Last month I attended JDA Focus, the company’s annual user conference. My favorite presentation from the event was that by Tony Simmons, an Operations Analyst from Genco. The presentation discussed Genco’s application of JDA Warehouse Labor Management (JDA WLM) to manage and ultimately reengineer its business processes. I found it to be a great example of how perceptive individuals, when digging into a project, can yield insights and performance improvements beyond the original intent. This warehouse operations case would also be a good example of “real options” in the finance world.
Genco manages a number of warehouses for a large US-based food producer. A few years ago, Genco ran a time study at a greenfield distribution center. The workers were not informed of the study taking place, assumedly to arrive at unbiased results. Subsequently, management informed the workers of the ongoing employee performance and reporting process. Thereafter, performance improved by 60 percent, likely due to the presence of the labor tracking and management. This alone is a notable efficiency improvement. However, the following results are what I found most interesting.
After a short time, performance improvements flat lined. Genco then decided to group data by operation (as opposed to grouping by worker) in JDA WLM to analyze the efficiency of the various tasks and jobs, including indirect labor time. This data was coupled with warehouse layout parameters such as travel distances. The analysis uncovered that workers were “performing inefficient work, efficiently.” Specifically, workers were traveling too far from pick-up to deposit, and deposit to next pick-up. They were also traveling excessively between areas. This information, along with further analysis regarding forklift mobility, led to a new travel sequence and warehouse layout that reduced pick-up to deposit travel times and downtime. To reduce time from deposit to the next pick-up (deadhead flow), Genco decreased the size of work zones within the facilities and prioritized job sequencing to those in the same work zone. This process change also decreased congestion and waiting during peak hours. Finally, Genco adjusted its product placement by placing greater emphasis on shipping tasks and more closely storing items that often ship together. This adjustment reduced travel for picking and put-away and enabled workers to turn staging lanes more quickly.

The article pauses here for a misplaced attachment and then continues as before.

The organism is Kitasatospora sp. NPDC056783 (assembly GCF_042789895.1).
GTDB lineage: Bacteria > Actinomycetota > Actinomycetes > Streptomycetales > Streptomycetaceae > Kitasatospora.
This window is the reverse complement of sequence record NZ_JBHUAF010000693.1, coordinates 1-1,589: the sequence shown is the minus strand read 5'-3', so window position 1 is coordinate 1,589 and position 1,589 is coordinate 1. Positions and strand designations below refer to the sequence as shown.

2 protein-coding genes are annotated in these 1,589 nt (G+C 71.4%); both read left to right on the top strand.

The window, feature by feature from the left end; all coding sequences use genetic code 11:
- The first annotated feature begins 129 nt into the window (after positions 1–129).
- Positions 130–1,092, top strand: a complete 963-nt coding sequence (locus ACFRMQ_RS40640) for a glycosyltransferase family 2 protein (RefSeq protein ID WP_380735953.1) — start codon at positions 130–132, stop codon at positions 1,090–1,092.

Tony wrapped up his presentation by categorizing the obtained insights into those expected at the project inception – employee accountability and performance visibility; and those that were discovered during the process –warehouse layout, operator flow, and product placement improvement options. However, I see the discoveries as an example of improvement options that come to light from a better understanding of one’s business processes and a motivation to improve.